Converting MIDI Files to MP3

This subject came up recently on HelpScreen.com.au, and is an FAQ topic on most MP3 and audio sites. Although many audio programs, such as Windows Media Player and Winamp, will play MIDI files along with MP3s and other digital audio files, MIDI files are fundamentally different from the others. Unlike MP3 and WAV files, they contain no sound data at all, just score notation for the music to be played. This information needs to be interpreted by a piece of musical software or hardware, just as a written piece of music needs to be interpreted by a musician with an instrument. In a sense, you could think of MIDI being like HTML, and the music like a Web page.

When you play a MIDI file with a media player, the music is played through the built-in synthesiser chip in your sound card. More often than not, this will result in a very cheesy and artificial sounding piece of music -- regardless of how good the piece of music may actually be! This is because most sound cards are designed with very low quality on-board MIDI instruments, even if the output is technically CD quality audio. If you are fortunate enough to have a professional sound card with high-quality MIDI implementation, then this may not be an issue and you can simply play the file in Winamp while recording the sound card's output in sound recorder, Cool Edit or any other audio program.

With a SoundBlaster Live! card, you select "What U Hear" as the audio record device. Other sound cards use "Playback", "Sound card Output" or other similar terms for the same thing. If your sound card doesn't have this feature, you can simply plug the speaker output of your sound card into the line-in and record it, although this is not ideal. If, however, your sound card makes everything MIDI sound terrible, regardless of how you record it, then you may want to try one of the following alternatives.

WAVmaker (http://www.polyhedric.com/software/wavmaker/)WAVmaker is a program dedicated to the task of rendering MIDI files into WAV files (which you can then convert to MP3 using your favourite MP3 encoder). The benefit of using WAVmaker over the methods described above is that you can individually select each instrument to be used in the composition. It also comes with a CD full of quality MIDI instruments that can be used in the program -- giving you a lot more flexibility than simply using your sound card's built-in sounds. It is extremely easy to use and even supports batch conversion. Just open the MIDI file, preview with the default instruments, select any new instruments whose sounds you prefer, and click render (Figure 1).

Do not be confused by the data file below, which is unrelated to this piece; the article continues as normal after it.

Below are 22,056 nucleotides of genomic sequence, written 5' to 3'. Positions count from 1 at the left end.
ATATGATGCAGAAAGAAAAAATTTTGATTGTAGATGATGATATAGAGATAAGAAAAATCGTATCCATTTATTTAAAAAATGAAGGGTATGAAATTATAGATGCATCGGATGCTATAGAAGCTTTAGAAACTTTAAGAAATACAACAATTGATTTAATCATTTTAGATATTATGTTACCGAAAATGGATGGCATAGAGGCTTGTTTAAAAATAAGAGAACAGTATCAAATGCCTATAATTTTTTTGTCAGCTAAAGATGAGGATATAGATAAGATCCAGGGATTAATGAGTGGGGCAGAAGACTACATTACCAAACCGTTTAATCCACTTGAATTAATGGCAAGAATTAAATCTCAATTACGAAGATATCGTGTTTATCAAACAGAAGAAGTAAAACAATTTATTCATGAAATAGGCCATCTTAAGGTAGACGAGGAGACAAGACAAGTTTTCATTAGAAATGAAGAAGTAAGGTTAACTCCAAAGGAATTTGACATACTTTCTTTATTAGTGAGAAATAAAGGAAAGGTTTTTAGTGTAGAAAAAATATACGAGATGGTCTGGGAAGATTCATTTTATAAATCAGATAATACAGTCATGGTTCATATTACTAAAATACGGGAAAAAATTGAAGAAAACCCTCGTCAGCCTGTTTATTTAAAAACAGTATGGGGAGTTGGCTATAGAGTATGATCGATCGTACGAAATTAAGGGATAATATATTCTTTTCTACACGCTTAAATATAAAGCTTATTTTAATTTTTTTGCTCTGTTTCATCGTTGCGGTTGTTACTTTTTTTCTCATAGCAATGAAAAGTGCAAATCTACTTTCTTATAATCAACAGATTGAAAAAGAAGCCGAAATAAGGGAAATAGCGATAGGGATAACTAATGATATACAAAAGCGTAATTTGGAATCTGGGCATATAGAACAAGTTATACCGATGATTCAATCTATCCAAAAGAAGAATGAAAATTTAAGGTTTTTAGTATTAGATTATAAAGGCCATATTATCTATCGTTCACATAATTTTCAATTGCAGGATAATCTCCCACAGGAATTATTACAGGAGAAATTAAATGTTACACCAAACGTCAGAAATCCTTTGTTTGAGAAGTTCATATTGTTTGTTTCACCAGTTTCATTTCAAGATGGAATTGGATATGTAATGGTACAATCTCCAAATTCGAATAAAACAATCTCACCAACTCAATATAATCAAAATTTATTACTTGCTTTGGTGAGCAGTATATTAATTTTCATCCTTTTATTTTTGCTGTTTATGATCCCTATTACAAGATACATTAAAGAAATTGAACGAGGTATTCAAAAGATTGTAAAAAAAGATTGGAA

Audio Compositor (http://home.att.net/~audiocompositor/)Audio Compositor is aimed at the professional musician and is a more sophisticated and versatile MIDI to WAV rendering application (Figure 2). The benefit of Audio Compositor over most other MIDI converters is that it supports standard file formats such as SoundFonts (SF2), Kurzweil instruments (KRZ), and Downloadable Sounds (DLS). These files can be downloaded from the Internet, purchased on CD, or hand crafted with the built-in patch editor -- giving almost infinite flexibility for your MIDI sounds. Audio Compositor can also be used in real time with a sequencer as a virtual MIDI instrument. Plus, because it comes with a patch editor, wave editor, and sample librarian, it could be the all-in-one solution you need if you don't already own any other audio software.

Edirol Virtual Sound Canvas (http://www.edirol.com/products/info/vscmp1.html)At the top end of the spectrum is the Edirol range of MIDI instrument software, of which Virtual Sound Canvas (VSC) is the most comprehensive (Figure 3). VSC is designed to be used within music composing software such as Cubase, Logic Audio, Sonar, Cakewalk or FruityLoops, as a ‘virtual instrument' (using both VSTi and DXi standards). It also has a built-in MIDI to WAV conversion function, so you can use it as a stand-alone application (Figure 4). Either way, it is intended to be a software replacement for expensive hardware sound modules such as the Roland JV1080 (Figure 5) and Yamaha MU15 (Figure 6).

Got a digital audio question? Ask HelpScreen.

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Daniel Potts

PC World
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